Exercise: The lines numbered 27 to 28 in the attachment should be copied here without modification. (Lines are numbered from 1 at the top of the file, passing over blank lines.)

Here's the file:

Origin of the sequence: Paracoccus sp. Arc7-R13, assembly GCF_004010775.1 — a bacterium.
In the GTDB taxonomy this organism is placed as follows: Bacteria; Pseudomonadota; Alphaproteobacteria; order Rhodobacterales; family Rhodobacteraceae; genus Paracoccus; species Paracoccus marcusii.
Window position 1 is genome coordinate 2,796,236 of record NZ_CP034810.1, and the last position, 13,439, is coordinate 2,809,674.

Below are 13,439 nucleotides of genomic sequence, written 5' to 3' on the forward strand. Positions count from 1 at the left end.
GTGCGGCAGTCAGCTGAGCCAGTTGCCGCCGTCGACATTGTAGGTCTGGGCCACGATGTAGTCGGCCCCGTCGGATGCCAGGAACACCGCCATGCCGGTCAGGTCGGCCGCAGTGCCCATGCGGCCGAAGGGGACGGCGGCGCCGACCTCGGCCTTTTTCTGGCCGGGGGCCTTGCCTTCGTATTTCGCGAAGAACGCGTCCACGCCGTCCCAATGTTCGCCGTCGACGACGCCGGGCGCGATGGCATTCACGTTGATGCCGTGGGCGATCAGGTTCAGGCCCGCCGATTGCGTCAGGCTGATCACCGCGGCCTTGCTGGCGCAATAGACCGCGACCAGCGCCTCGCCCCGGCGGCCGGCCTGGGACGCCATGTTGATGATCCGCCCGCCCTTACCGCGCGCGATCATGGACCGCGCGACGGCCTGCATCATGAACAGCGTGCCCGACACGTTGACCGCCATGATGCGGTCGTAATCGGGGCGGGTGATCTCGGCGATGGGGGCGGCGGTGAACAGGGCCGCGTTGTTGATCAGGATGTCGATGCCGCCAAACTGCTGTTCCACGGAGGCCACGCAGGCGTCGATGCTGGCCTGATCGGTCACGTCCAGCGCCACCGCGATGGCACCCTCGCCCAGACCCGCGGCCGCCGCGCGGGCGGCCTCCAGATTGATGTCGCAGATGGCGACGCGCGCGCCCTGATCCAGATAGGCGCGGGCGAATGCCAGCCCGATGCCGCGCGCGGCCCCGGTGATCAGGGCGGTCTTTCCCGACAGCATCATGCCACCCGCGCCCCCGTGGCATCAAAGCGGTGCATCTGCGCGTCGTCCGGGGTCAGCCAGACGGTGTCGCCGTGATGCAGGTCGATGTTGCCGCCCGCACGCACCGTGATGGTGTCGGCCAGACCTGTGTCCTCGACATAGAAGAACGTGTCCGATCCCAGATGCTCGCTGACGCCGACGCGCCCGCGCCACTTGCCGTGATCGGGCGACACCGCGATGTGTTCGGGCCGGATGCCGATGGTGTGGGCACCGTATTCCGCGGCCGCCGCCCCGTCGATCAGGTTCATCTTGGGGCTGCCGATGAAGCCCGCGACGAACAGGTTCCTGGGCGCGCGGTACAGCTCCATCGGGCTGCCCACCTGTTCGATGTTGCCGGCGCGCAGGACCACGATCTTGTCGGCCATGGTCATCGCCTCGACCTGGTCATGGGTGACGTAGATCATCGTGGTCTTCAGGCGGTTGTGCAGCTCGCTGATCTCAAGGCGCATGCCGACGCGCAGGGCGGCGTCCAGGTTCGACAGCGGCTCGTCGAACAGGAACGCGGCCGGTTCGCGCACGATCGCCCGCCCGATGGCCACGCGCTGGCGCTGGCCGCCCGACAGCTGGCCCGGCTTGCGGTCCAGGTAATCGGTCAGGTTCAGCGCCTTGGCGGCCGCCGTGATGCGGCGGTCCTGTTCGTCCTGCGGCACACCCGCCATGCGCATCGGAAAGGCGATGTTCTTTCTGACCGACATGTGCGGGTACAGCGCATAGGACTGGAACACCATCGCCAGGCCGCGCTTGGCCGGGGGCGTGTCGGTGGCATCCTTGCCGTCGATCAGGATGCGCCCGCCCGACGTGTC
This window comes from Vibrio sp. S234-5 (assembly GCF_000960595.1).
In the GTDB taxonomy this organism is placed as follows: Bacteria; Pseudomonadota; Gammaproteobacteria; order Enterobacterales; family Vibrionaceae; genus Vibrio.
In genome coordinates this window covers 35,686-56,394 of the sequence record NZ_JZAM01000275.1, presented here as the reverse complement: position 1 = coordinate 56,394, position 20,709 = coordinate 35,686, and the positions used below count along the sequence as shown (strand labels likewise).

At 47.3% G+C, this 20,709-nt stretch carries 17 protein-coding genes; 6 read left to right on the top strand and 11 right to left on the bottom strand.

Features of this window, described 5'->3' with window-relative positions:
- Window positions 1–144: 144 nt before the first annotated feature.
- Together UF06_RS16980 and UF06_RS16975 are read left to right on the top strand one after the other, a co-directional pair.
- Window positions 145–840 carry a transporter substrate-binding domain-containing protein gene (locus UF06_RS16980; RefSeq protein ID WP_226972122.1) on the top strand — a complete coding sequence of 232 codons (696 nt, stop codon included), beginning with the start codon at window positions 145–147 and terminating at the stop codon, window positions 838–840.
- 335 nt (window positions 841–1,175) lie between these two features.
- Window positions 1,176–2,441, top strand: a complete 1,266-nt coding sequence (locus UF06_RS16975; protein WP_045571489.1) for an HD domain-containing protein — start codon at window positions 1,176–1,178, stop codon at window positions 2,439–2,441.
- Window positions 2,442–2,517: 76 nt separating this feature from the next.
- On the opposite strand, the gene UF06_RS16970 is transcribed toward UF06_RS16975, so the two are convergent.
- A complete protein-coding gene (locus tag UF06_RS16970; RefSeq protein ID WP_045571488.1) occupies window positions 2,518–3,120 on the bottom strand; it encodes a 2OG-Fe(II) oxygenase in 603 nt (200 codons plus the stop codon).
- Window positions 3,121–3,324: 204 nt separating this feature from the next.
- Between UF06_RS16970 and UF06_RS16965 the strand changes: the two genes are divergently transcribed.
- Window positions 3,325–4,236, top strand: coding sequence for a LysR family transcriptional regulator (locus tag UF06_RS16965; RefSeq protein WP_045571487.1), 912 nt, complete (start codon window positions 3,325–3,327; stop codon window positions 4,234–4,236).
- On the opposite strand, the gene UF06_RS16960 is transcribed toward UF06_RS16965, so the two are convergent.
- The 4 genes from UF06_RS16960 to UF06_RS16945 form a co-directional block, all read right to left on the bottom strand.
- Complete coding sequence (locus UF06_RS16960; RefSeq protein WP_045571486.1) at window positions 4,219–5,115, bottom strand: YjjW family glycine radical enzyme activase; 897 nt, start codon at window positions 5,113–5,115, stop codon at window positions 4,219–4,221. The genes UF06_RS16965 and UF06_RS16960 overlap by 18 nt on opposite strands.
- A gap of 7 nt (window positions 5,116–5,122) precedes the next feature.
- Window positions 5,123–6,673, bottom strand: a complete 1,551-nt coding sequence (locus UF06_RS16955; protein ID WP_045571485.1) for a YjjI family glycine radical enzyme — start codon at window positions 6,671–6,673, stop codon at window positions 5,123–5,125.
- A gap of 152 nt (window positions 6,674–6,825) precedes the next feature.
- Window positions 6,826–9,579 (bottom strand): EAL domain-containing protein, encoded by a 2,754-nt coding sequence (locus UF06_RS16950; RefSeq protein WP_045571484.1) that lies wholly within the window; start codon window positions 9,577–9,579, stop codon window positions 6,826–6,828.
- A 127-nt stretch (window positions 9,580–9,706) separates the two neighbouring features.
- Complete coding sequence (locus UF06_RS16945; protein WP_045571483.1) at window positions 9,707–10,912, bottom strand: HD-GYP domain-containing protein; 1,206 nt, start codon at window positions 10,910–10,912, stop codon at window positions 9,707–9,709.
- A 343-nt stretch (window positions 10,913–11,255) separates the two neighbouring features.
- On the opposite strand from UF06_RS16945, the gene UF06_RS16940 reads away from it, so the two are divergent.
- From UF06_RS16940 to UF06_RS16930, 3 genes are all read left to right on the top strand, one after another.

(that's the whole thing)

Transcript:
- A gap of 152 nt (window positions 6,674–6,825) precedes the next feature.
- Window positions 6,826–9,579 (bottom strand): EAL domain-containing protein, encoded by a 2,754-nt coding sequence (locus UF06_RS16950; RefSeq protein WP_045571484.1) that lies wholly within the window; start codon window positions 9,577–9,579, stop codon window positions 6,826–6,828.